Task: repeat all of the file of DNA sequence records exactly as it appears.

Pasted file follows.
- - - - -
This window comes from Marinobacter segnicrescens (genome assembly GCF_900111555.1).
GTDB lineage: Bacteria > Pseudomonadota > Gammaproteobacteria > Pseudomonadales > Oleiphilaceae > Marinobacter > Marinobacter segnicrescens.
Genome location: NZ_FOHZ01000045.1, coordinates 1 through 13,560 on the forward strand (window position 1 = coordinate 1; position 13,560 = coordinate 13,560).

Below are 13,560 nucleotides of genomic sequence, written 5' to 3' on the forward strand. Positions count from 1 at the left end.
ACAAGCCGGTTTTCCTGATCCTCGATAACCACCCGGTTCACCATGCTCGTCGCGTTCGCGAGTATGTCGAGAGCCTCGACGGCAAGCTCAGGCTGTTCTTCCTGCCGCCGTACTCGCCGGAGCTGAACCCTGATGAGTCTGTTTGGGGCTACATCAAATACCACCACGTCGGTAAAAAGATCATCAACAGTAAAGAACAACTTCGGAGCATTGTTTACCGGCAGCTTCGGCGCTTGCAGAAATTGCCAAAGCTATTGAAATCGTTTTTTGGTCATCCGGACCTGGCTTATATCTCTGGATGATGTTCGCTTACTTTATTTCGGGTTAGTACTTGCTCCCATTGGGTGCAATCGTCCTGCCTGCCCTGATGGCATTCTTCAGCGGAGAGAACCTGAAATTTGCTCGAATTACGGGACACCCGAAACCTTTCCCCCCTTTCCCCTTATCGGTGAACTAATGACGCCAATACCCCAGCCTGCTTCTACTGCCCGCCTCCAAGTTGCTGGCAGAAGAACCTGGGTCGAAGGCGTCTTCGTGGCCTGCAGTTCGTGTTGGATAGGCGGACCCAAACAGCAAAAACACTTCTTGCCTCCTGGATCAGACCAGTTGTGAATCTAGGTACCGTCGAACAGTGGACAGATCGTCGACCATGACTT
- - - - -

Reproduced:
This window comes from Marinobacter segnicrescens (genome assembly GCF_900111555.1).
GTDB lineage: Bacteria > Pseudomonadota > Gammaproteobacteria > Pseudomonadales > Oleiphilaceae > Marinobacter > Marinobacter segnicrescens.
Genome location: NZ_FOHZ01000045.1, coordinates 1 through 13,560 on the forward strand (window position 1 = coordinate 1; position 13,560 = coordinate 13,560).

Below are 13,560 nucleotides of genomic sequence, written 5' to 3' on the forward strand. Positions count from 1 at the left end.
ACAAGCCGGTTTTCCTGATCCTCGATAACCACCCGGTTCACCATGCTCGTCGCGTTCGCGAGTATGTCGAGAGCCTCGACGGCAAGCTCAGGCTGTTCTTCCTGCCGCCGTACTCGCCGGAGCTGAACCCTGATGAGTCTGTTTGGGGCTACATCAAATACCACCACGTCGGTAAAAAGATCATCAACAGTAAAGAACAACTTCGGAGCATTGTTTACCGGCAGCTTCGGCGCTTGCAGAAATTGCCAAAGCTATTGAAATCGTTTTTTGGTCATCCGGACCTGGCTTATATCTCTGGATGATGTTCGCTTACTTTATTTCGGGTTAGTACTTGCTCCCATTGGGTGCAATCGTCCTGCCTGCCCTGATGGCATTCTTCAGCGGAGAGAACCTGAAATTTGCTCGAATTACGGGACACCCGAAACCTTTCCCCCCTTTCCCCTTATCGGTGAACTAATGACGCCAATACCCCAGCCTGCTTCTACTGCCCGCCTCCAAGTTGCTGGCAGAAGAACCTGGGTCGAAGGCGTCTTCGTGGCCTGCAGTTCGTGTTGGATAGGCGGACCCAAACAGCAAAAACACTTCTTGCCTCCTGGATCAGACCAGTTGTGAATCTAGGTACCGTCGAACAGTGGACAGATCGTCGACCATGACTT